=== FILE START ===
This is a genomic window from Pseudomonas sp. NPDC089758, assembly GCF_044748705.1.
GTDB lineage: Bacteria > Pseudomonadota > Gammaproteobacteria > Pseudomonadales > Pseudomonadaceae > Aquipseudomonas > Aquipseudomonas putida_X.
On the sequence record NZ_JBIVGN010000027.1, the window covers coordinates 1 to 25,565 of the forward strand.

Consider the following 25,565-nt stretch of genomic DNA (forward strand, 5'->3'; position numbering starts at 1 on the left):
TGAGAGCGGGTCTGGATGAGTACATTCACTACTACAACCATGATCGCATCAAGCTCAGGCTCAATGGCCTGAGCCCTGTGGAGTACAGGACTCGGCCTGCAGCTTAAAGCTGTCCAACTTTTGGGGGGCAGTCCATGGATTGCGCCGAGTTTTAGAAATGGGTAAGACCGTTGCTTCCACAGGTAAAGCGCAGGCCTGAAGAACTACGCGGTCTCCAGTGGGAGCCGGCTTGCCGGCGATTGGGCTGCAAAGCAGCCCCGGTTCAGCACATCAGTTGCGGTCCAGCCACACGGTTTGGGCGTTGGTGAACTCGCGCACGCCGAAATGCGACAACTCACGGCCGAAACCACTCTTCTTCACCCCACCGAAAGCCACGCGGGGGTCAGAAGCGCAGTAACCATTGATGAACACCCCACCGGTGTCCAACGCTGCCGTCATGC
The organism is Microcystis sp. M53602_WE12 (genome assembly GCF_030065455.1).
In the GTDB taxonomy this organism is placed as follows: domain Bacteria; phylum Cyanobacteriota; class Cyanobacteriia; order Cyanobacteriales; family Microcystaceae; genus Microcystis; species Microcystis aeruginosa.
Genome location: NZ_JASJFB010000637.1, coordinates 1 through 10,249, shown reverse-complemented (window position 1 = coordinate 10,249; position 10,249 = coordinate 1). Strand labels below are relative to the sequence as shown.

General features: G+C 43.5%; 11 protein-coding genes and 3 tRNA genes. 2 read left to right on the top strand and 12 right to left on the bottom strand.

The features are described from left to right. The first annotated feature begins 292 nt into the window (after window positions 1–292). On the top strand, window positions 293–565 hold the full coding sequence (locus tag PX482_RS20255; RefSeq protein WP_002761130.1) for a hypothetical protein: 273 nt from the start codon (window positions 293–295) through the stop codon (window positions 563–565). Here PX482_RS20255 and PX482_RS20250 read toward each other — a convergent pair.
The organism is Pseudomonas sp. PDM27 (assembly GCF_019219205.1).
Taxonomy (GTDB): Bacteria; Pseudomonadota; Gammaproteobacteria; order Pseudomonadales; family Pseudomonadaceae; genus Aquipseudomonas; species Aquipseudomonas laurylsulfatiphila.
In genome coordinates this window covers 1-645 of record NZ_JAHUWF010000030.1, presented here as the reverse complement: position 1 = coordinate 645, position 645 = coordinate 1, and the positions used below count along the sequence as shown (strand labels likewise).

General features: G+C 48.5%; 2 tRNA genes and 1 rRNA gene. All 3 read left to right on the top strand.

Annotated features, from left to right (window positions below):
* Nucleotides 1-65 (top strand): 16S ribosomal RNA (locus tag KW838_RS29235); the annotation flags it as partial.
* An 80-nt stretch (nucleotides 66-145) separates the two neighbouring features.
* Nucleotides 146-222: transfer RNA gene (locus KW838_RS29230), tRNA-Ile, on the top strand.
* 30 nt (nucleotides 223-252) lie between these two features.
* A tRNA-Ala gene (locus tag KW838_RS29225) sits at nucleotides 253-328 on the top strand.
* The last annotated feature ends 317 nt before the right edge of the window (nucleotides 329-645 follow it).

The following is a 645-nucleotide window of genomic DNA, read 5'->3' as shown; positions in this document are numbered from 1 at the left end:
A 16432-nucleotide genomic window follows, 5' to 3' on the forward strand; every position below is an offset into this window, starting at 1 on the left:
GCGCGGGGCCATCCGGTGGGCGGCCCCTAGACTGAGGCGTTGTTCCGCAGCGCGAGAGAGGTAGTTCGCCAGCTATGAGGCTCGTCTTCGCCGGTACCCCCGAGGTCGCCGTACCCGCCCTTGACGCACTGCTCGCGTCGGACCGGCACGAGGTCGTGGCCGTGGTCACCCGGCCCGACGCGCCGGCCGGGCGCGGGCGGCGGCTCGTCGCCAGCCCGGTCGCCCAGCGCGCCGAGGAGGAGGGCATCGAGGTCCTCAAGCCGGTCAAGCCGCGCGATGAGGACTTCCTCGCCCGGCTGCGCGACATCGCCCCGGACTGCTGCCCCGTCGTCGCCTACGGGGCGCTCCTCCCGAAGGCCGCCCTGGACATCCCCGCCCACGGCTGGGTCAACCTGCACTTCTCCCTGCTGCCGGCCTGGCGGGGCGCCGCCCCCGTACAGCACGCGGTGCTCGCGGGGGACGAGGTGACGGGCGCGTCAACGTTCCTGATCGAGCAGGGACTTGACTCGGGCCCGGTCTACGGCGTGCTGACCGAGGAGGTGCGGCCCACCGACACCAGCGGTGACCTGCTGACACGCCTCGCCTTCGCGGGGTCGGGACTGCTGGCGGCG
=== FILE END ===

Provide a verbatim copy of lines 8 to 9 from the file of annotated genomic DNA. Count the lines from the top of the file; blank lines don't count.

Genome location: NZ_JASJFB010000637.1, coordinates 1 through 10,249, shown reverse-complemented (window position 1 = coordinate 10,249; position 10,249 = coordinate 1). Strand labels below are relative to the sequence as shown.

General features: G+C 43.5%; 11 protein-coding genes and 3 tRNA genes. 2 read left to right on the top strand and 12 right to left on the bottom strand.